Standing or sitting for long periods of time isn’t the only thing that I recognized.
When I’ve been in a good rhythm with my running, I’ve probably been guilty of over-exercising. As I’ve gained weight and continued to run, especially with my recent end-of-2019 efforts, I recognize that the added weight just served as compression punishment on my spine.
Heck, at this point, I might forget running. I’d love to become an avid walker.
Then there’s ergonomics and posture. My laptop is not at eye-height. I look down at my phone. I slouch. My shoulders are hunched.
I’m getting way ahead of myself. After three or four weeks of intense pain down my right leg, I finally relented and went to a doctor, specifically to get an MRI done. The MRI revealed a mild disk bulge, according to the doctor. However, that’s not the only thing this doctor told me. When I asked him about his opinion on chiropractic relative to this injury, he shook his head rather condescendingly and said, “It might not have caused it, but it sure didn’t help.”
And then he declared that if he were me, he’d never see a chiropractor again.
I asked him about being able to get back to running. His answer was equally curt.
“Um, no. Find a new hobby.”
And his prescription was a week’s worth of Predinsone and some Flexeril, and an appointment with a neurosurgeon. I took the Predinsone, and it helped. The Flexeril just made me sleepy, and did not curb the pain at all. And I’m not seeing a neurosurgeon about a mild disk bulge. To me, that’s a nuclear solution to a relatively mild problem. I wasn’t turned off by the experience of getting an MRI, but the doctor’s attitude toward the issue, to me, supported my hesitance to go along with what he or any doctor says just because of the diploma on their wall.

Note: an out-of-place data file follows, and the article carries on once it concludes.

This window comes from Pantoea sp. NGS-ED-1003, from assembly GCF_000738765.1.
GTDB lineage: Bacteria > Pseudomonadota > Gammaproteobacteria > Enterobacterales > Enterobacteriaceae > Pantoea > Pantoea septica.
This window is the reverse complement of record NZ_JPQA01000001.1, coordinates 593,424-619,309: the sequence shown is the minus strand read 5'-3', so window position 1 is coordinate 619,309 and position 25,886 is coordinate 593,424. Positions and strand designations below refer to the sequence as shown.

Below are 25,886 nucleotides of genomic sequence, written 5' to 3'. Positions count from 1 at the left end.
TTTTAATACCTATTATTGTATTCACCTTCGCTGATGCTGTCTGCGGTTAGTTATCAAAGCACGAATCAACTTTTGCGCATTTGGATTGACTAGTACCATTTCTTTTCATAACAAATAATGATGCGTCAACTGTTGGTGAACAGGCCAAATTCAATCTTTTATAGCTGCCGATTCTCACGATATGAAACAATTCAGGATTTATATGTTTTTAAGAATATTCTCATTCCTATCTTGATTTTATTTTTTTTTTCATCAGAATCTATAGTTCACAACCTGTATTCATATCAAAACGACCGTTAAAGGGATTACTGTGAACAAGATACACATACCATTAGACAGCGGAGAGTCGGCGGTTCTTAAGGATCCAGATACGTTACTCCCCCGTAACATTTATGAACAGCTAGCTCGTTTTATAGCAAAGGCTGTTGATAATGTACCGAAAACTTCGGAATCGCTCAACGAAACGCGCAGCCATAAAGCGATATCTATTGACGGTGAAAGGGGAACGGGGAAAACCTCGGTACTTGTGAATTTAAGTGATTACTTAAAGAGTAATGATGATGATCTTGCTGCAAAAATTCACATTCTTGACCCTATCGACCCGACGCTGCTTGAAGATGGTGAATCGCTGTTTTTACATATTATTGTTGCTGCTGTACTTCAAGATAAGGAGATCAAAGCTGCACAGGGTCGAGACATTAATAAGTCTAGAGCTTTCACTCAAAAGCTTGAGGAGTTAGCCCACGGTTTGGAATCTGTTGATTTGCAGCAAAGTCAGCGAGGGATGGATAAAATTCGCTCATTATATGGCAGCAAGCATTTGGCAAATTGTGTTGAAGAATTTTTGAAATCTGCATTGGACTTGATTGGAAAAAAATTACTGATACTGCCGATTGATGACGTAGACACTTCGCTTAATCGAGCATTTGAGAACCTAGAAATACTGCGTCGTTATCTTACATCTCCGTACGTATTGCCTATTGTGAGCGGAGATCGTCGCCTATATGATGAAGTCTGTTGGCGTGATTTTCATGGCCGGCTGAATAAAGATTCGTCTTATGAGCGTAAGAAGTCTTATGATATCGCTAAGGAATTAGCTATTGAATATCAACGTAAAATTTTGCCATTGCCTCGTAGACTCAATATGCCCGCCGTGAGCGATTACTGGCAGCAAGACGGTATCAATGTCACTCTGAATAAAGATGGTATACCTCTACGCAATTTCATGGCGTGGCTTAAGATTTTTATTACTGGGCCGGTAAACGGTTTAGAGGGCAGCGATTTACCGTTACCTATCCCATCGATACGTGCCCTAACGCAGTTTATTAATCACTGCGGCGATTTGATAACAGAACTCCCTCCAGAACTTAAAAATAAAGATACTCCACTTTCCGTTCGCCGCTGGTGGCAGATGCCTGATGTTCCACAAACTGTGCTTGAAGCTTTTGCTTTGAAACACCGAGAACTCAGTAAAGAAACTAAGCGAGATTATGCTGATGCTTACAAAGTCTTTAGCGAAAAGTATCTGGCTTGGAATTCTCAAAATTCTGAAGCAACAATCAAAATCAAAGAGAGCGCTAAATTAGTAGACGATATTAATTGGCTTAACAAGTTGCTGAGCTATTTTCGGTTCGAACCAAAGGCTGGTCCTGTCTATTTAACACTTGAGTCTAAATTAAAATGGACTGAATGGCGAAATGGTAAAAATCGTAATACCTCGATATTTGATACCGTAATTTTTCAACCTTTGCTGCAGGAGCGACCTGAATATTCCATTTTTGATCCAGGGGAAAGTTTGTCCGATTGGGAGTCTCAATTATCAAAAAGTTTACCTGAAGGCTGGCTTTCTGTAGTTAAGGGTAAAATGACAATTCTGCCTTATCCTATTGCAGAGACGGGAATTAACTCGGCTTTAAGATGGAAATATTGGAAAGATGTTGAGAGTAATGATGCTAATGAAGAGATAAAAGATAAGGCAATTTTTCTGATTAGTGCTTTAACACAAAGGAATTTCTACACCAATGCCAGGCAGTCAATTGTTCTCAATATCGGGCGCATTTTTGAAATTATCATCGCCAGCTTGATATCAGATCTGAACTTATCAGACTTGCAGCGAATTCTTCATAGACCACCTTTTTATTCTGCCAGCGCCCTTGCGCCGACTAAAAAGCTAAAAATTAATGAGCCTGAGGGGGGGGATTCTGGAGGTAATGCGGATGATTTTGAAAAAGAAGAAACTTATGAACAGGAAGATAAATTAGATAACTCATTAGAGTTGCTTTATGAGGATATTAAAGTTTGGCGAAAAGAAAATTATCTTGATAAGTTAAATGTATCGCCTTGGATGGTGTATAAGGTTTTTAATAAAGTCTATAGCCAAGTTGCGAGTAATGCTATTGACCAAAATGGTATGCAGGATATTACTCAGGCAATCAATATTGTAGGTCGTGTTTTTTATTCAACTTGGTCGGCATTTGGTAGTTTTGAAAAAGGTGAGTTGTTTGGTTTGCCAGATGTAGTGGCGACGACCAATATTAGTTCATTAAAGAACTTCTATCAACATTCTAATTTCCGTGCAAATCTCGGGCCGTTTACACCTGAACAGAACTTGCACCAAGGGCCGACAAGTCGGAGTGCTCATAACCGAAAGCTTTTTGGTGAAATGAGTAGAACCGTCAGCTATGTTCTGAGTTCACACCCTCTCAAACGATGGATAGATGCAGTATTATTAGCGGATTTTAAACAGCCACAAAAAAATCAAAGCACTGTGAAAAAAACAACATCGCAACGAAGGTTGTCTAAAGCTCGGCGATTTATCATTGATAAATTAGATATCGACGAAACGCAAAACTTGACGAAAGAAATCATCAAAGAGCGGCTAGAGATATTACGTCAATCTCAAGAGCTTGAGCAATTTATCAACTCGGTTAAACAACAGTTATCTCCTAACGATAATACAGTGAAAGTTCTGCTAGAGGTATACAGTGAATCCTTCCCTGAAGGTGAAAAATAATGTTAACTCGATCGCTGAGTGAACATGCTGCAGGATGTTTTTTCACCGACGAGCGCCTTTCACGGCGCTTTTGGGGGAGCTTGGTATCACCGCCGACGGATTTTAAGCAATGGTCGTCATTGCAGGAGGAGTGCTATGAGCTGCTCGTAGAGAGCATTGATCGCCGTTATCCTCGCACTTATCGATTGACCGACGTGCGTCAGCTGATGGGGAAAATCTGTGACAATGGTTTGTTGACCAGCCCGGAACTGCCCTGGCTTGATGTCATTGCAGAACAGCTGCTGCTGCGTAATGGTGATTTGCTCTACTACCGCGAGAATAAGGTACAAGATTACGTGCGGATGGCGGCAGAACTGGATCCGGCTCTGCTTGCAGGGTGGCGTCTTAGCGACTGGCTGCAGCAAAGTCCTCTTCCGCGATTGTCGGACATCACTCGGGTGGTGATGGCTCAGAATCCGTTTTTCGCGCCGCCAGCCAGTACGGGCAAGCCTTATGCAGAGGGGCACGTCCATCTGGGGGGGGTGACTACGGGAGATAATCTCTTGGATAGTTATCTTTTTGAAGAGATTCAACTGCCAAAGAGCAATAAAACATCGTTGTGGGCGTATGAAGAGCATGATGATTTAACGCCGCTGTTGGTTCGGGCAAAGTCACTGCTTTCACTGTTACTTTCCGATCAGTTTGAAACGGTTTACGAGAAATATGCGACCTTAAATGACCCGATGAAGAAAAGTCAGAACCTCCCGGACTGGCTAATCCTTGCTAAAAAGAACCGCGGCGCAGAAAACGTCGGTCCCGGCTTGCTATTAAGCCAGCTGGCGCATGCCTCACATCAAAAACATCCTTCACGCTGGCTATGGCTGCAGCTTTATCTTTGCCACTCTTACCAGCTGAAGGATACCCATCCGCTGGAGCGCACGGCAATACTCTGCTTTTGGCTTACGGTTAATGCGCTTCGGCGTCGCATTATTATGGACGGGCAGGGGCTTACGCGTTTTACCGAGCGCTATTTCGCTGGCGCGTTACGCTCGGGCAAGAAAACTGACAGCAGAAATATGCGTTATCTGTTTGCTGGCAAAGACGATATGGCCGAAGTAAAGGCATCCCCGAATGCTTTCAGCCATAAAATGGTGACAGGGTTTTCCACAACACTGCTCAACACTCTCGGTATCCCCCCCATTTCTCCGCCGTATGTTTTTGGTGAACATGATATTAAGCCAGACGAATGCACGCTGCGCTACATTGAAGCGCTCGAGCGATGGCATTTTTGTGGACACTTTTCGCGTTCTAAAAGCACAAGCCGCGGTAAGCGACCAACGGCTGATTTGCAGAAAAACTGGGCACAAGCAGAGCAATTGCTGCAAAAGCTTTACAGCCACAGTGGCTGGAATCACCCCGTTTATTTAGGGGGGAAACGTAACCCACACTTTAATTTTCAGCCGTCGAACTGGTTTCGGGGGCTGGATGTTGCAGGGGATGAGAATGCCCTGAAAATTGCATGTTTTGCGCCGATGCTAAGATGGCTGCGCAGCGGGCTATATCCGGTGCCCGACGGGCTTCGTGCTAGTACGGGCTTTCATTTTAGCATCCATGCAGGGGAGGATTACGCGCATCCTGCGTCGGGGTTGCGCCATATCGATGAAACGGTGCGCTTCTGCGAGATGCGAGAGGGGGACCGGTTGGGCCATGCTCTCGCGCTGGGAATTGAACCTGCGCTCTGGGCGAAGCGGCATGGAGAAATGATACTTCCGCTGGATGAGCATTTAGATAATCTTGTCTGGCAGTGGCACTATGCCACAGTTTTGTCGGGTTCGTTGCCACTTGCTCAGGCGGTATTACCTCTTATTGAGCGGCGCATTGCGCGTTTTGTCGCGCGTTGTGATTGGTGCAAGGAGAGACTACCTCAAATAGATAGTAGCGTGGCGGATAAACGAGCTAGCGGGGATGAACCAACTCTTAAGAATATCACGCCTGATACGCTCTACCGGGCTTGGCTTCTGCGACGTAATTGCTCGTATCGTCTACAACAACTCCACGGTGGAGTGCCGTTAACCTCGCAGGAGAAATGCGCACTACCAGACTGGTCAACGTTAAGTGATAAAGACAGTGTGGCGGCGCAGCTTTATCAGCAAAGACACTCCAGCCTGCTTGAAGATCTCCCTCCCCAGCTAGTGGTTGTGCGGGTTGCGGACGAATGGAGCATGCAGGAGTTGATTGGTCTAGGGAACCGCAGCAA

Golden State basketball coach Steve Kerr is vehemently anti-back surgery after what it did to him. He was quoted by the Washington Post as saying, “I can tell you if you’re listening out there, stay away from back surgery. I can say that from the bottom of my heart. Rehab, rehab, rehab. Don’t let anyone get in there.”
But let’s talk rehab. What is an in-person physical therapist going to do for me that I can’t find on YouTube, from a licensed physical therapist? Again, I’m skeptical, and here’s why: We’re limited to the trained professionals in whatever area we live. It’s my belief that this is limiting, and that I should at least find out what physical therapists globally say about this issue to see if there’s some commonality. In other words, it’s highly unlikely that the physical therapists on the northwest side of Oklahoma City are any better or different than world-renowned ones who share their expertise on YouTube.
I live in the digital world though, and I’m comfortable with it.